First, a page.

I checked the weather the night before, while storm Deirdre was still raging outside...
It gave it clear skies from about 6 am, then checked again at midnight and said it would not clear until after sunrise.
I then cancelled the 04.30am alarm & thought it would not be worth the drive to the Manannán Mac Lir (Celtic Sea God) Statue at Gortmore Viewpoint, at the top of Binevenagh.
I woke early anyway, as I normally do and had a quick look outside. I could see the stars through the bedroom window, but also some clouds passing by... The anticipation started to rise, I boiled the kettle for the flask, while getting ready. Set the camera settings to what I wanted, filled the flask and packed everything into the car.
As I drove towards Coleraine I could see lots more stars and was getting nerdily excited about the prospect of the photo.
When I reached Binevenagh mountain, I was driving uphill into the darkness of the night (early morning, but night sounds better). The light pollution in the rearview mirror was the only signs of civilisation, even though it was emitting from Castlerock.
When I arrived at Gortmore, I could hardly open the car door against the wind. I grabbed the kit and made my way to the statue through what seemed like ice cold gale force winds (it wasn't, just seemed like it at that ungodly hour). In my keenness to get set up, I had left my gloves and woolly hat in the car.
At the statue, the wind was howling, I tried my best to set up, but my fingers were freezing and could hardly operate the camera and remote timer. Before frostbite and hypothermia set in (it was about 5c and 40mph winds, so I was really only being a drama queen), I set the heavy tripod up, fitted the camera and tried to find Polaris (the north star, it does not move in a star trail). But I couldn't even see the statue of Manannán Mac Lir with the camera, never mind Polaris, and there were just too many stars to pick out the Plough, also known as the Big Dipper as a pointer to Polaris, as you will see in the photo below.
To make things worse, I had left my phone in the car and could not find the plough in the sky to give me a pointer to Polaris, and without the phone, I just had to guess where north was.
So with watery eyes being battered with the cold wind, I pressed the remote timer and rapidly retreated to the car. A hot cuppa and heat on in the car and I was starting to think straight again.
Now I am thinking, should I return to the Manannán Mac Lir and try and do him justice by finding Polaris, but then I remembered how warm I now was (and lazy) and stayed put.
As astronomical twilight approached, I returned to Manannán Mac Lir to recover the kit.
I took a quick photo of the statue head on, just to try and salvage something from the shoot.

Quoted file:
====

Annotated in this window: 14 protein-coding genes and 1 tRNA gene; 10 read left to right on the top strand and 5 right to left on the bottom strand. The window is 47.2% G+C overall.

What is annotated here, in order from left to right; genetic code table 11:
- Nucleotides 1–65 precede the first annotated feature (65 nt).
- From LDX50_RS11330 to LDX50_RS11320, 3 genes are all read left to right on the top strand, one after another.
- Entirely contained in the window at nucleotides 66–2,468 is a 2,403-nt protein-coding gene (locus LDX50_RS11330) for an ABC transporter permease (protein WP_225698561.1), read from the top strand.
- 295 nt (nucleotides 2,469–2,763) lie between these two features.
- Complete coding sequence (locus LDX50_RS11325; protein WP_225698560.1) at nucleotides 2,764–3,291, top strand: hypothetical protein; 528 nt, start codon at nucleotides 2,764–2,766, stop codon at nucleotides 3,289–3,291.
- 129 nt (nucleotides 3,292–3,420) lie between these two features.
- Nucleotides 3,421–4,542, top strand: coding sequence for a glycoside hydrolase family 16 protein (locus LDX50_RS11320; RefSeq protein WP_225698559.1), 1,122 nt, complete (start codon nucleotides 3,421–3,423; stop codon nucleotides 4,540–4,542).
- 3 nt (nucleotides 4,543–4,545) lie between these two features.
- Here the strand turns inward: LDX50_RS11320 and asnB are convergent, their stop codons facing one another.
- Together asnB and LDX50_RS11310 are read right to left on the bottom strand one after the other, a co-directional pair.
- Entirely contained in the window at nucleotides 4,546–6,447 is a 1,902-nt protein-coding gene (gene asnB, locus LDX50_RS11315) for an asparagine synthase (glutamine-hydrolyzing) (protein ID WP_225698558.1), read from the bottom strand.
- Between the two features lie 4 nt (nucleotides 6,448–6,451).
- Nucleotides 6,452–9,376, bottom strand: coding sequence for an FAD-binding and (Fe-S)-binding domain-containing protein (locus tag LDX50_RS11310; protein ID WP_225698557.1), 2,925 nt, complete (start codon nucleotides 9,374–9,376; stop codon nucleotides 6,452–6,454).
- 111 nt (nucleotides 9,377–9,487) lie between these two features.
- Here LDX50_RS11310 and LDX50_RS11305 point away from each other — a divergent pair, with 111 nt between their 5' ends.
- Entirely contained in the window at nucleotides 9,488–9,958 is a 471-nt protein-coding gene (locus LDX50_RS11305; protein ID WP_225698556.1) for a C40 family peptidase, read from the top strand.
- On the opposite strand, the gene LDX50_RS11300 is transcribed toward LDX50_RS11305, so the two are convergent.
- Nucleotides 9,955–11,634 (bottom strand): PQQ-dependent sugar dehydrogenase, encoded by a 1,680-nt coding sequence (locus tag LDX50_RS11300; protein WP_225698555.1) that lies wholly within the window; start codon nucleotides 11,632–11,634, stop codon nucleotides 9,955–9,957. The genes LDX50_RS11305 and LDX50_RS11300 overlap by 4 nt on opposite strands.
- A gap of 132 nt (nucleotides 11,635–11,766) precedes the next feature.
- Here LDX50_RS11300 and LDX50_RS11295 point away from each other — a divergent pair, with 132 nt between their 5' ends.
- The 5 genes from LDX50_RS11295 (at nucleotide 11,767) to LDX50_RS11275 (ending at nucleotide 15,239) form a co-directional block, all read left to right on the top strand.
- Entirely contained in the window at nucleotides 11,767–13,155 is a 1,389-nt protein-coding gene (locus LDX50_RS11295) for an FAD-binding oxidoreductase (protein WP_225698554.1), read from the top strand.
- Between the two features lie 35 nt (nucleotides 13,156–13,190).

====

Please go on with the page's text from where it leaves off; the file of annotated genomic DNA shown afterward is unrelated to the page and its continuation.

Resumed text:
I checked it and was happy enough, went back to the car. I didn't even look at the star trail photos until I got home. I really didn't think it would turn out at all...
Then boom, I had got Polaris perfect, and it was right above the Manannán Mac Lir statue.
So to all those that don't believe me when I say, I just press the button and see what comes out, this was the ultimate in shooting blind, and I am absolutely chuffed with the result :)
It probably is not technically a great or even good shot, but the feeling I got when the blended photo was displayed now has me hooked :)
Just need to move to a country with clear skies :) :)
It is placed at the top of Gortmore Viewing Point, which has great views along the Foyle shoreline, across the Foyle to Donegal's headlands, and along the rugged North Coast.
Well worth a visit, and it is free :)
How it was done - settings, etc.
Star Trails can be created in two ways.
1) A very long exposure, but this can lead to noise as the camera's sensor is on for a long period of time and will create heat.
2) Several shots and blend them together, this is the option I used here.
First off, you will need a tripod. Then I set the camera to mirror up, to help prevent shake when each photo was being taken.
I took these photos using a Canon 1300D, entry-level camera, so had to use a remote timer. Set it to were 20-second exposure, 5-second interval and to repeat until stopped.
The camera settings were as shown here.
A better camera could handle a higher ISO.
I then imported the RAW files into Lightroom and did a bit of post editing. Edit one photo and the copy the edit values by pressing Ctrl & C, then paste to all other files that will make up the Star Trail by highlighting them and press Ctrl, Shift & V. This was on a Windows PC.
I then used Photoshop to blend the photos and make the Star Trail, and here is how it's done.
When you browse to select the files – click on the first file, then press shift and click on the last file.
This will select all the files at once.
It may take a while to load all the files?
Select the second to the bottom layer and set the blend mode to Lighten, it reads "Normal" by default. Click the Normal dropdown & select ‘Lighten’
By making sure you are on the Layers Tab
Right Click on the layer name and select ‘Copy Layer Style’
Now select all layers above, Right Click & Select ‘Paste Layer Style’ which is just below the ‘Copy Layer Style’
This should create the star trail, just save as a JPG and you are done.
Also, as mentioned, you can put all the RAW files into Lightroom, batch process them and then save as JPG’s in a new location. Then blend as above.